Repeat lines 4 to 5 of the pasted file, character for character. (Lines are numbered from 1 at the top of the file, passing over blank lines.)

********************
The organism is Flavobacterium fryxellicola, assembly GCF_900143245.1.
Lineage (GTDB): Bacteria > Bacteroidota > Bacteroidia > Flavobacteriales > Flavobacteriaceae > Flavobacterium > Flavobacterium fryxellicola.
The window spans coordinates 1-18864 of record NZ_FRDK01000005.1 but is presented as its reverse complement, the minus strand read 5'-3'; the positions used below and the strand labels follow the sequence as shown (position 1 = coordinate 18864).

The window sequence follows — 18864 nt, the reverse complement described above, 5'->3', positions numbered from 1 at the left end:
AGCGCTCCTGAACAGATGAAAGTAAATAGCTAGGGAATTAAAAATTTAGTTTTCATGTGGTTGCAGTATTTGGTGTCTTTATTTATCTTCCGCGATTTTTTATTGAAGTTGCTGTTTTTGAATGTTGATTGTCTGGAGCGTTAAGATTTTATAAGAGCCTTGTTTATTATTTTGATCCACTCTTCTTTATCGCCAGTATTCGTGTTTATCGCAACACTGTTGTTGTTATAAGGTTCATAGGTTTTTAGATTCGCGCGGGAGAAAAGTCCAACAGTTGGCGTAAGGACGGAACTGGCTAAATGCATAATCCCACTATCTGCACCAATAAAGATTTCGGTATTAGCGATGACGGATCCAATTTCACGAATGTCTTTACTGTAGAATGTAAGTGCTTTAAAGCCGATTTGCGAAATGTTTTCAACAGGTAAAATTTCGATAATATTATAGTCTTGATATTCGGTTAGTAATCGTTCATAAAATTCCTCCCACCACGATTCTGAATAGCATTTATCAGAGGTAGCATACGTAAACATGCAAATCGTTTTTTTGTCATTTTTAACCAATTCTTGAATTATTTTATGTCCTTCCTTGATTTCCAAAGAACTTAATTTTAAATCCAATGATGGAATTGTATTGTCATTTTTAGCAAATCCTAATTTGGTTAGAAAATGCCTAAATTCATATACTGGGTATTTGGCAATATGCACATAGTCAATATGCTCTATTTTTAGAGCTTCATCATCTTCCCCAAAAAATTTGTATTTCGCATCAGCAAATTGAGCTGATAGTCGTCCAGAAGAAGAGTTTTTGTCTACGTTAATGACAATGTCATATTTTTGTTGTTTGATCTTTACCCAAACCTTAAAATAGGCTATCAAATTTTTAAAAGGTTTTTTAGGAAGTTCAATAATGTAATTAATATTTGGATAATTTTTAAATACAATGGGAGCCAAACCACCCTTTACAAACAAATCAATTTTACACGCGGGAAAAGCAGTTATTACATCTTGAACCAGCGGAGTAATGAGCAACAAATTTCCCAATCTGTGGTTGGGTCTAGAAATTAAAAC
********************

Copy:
The window sequence follows — 18864 nt, the reverse complement described above, 5'->3', positions numbered from 1 at the left end:
AGCGCTCCTGAACAGATGAAAGTAAATAGCTAGGGAATTAAAAATTTAGTTTTCATGTGGTTGCAGTATTTGGTGTCTTTATTTATCTTCCGCGATTTTTTATTGAAGTTGCTGTTTTTGAATGTTGATTGTCTGGAGCGTTAAGATTTTATAAGAGCCTTGTTTATTATTTTGATCCACTCTTCTTTATCGCCAGTATTCGTGTTTATCGCAACACTGTTGTTGTTATAAGGTTCATAGGTTTTTAGATTCGCGCGGGAGAAAAGTCCAACAGTTGGCGTAAGGACGGAACTGGCTAAATGCATAATCCCACTATCTGCACCAATAAAGATTTCGGTATTAGCGATGACGGATCCAATTTCACGAATGTCTTTACTGTAGAATGTAAGTGCTTTAAAGCCGATTTGCGAAATGTTTTCAACAGGTAAAATTTCGATAATATTATAGTCTTGATATTCGGTTAGTAATCGTTCATAAAATTCCTCCCACCACGATTCTGAATAGCATTTATCAGAGGTAGCATACGTAAACATGCAAATCGTTTTTTTGTCATTTTTAACCAATTCTTGAATTATTTTATGTCCTTCCTTGATTTCCAAAGAACTTAATTTTAAATCCAATGATGGAATTGTATTGTCATTTTTAGCAAATCCTAATTTGGTTAGAAAATGCCTAAATTCATATACTGGGTATTTGGCAATATGCACATAGTCAATATGCTCTATTTTTAGAGCTTCATCATCTTCCCCAAAAAATTTGTATTTCGCATCAGCAAATTGAGCTGATAGTCGTCCAGAAGAAGAGTTTTTGTCTACGTTAATGACAATGTCATATTTTTGTTGTTTGATCTTTACCCAAACCTTAAAATAGGCTATCAAATTTTTAAAAGGTTTTTTAGGAAGTTCAATAATGTAATTAATATTTGGATAATTTTTAAATACAATGGGAGCCAAACCACCCTTTACAAACAAATCAATTTTACACGCGGGAAAAGCAGTTATTACATCTTGAACCAGCGGAGTAATGAGCAACAAATTTCCCAATCTGTGGTTGGGTCTAGAAATTAAAAC